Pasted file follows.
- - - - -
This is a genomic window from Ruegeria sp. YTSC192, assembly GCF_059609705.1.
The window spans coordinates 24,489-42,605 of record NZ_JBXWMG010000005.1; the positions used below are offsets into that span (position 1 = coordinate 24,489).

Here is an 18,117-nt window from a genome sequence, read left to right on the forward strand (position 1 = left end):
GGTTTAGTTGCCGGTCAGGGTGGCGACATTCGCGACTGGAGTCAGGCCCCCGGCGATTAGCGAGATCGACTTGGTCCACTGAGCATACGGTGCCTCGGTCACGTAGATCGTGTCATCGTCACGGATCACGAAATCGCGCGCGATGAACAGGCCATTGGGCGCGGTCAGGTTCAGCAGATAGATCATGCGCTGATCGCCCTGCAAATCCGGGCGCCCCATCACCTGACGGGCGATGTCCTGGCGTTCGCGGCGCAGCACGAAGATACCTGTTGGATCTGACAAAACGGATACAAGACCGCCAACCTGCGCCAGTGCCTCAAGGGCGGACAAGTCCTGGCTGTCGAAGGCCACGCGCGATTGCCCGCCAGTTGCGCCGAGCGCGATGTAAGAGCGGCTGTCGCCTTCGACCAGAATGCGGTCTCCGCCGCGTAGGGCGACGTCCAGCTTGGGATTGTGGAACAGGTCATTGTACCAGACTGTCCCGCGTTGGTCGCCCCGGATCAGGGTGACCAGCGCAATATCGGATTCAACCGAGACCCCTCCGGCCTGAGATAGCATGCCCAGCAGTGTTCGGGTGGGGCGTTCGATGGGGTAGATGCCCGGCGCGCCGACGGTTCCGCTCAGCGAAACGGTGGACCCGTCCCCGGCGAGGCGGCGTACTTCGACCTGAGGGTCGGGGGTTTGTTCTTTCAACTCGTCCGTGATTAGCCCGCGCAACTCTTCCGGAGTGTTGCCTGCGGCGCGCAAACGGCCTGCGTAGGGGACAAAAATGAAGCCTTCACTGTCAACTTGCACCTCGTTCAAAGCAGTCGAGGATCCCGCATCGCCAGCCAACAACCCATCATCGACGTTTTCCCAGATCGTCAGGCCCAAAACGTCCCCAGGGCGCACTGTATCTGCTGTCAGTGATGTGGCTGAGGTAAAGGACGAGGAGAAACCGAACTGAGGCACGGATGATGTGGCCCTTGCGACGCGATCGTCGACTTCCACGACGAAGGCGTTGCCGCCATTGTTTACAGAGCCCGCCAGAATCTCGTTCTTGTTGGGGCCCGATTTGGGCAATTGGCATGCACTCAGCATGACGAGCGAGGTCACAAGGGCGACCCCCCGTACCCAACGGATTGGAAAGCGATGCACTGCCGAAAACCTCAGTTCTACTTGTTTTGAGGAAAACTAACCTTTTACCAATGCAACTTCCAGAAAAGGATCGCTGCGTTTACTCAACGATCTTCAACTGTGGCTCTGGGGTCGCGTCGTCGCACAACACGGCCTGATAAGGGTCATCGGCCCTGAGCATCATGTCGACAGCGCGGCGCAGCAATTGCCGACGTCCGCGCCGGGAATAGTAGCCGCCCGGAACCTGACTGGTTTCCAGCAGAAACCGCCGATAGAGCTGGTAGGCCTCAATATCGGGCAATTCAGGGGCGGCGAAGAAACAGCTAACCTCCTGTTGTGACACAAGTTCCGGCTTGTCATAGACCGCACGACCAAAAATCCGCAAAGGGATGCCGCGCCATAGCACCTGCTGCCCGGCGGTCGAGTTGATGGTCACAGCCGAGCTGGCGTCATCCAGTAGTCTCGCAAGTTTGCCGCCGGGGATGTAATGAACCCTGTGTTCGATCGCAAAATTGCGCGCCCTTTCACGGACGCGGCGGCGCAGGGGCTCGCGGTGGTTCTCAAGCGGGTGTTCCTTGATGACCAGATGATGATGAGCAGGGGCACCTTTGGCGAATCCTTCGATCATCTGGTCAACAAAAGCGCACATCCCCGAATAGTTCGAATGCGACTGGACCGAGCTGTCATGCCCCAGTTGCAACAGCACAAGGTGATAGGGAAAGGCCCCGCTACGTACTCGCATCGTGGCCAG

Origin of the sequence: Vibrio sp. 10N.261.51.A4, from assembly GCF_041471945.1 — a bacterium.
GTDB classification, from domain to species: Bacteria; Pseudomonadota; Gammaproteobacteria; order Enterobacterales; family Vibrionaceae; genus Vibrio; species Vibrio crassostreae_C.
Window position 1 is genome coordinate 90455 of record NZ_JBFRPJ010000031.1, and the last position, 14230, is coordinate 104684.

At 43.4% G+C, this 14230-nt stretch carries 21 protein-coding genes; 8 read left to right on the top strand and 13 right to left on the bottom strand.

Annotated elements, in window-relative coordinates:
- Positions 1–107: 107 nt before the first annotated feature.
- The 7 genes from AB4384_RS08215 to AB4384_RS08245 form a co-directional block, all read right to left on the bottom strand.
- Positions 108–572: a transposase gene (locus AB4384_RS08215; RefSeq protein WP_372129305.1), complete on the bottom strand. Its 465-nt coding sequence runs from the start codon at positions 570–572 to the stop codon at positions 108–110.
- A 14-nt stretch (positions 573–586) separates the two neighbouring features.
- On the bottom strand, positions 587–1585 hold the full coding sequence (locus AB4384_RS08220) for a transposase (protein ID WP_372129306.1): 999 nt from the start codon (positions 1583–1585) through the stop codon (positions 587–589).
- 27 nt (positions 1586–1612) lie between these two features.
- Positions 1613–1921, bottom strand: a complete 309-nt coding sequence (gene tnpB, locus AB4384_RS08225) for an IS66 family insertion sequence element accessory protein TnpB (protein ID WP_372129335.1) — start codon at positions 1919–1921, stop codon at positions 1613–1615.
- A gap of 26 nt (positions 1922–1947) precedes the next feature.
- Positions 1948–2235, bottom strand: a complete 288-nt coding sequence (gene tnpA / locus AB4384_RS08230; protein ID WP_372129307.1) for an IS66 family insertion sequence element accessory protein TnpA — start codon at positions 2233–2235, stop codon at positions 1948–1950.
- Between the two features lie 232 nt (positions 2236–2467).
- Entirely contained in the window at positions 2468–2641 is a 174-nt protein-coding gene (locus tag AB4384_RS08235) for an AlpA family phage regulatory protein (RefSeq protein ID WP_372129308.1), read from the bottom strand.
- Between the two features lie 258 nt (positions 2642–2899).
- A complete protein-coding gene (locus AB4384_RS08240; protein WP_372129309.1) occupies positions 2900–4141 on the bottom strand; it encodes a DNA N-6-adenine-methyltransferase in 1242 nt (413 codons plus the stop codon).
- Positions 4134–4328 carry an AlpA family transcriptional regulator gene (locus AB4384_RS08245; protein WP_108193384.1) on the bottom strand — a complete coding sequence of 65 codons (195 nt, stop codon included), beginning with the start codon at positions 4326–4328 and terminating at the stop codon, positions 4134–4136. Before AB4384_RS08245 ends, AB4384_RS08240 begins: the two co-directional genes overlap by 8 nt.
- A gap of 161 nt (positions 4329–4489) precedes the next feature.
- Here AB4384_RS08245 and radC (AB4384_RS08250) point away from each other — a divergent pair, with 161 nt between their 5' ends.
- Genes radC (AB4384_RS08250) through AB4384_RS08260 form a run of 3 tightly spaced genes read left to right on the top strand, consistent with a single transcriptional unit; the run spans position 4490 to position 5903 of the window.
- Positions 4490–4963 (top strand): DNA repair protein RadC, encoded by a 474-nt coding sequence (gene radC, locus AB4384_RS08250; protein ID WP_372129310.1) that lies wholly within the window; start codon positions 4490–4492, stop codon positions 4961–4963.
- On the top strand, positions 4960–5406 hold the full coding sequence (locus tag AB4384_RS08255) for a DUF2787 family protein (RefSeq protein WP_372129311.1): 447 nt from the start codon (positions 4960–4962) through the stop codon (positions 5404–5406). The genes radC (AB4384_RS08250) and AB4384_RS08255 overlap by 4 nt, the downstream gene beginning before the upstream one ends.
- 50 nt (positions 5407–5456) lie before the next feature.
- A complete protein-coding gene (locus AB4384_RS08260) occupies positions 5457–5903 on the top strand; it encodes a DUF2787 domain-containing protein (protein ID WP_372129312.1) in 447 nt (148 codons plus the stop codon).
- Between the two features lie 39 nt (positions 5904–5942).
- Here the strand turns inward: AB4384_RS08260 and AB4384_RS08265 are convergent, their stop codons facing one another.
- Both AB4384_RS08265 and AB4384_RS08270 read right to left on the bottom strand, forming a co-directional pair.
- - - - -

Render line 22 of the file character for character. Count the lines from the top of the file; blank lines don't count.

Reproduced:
- A complete protein-coding gene (locus AB4384_RS08240; protein WP_372129309.1) occupies positions 2900–4141 on the bottom strand; it encodes a DNA N-6-adenine-methyltransferase in 1242 nt (413 codons plus the stop codon).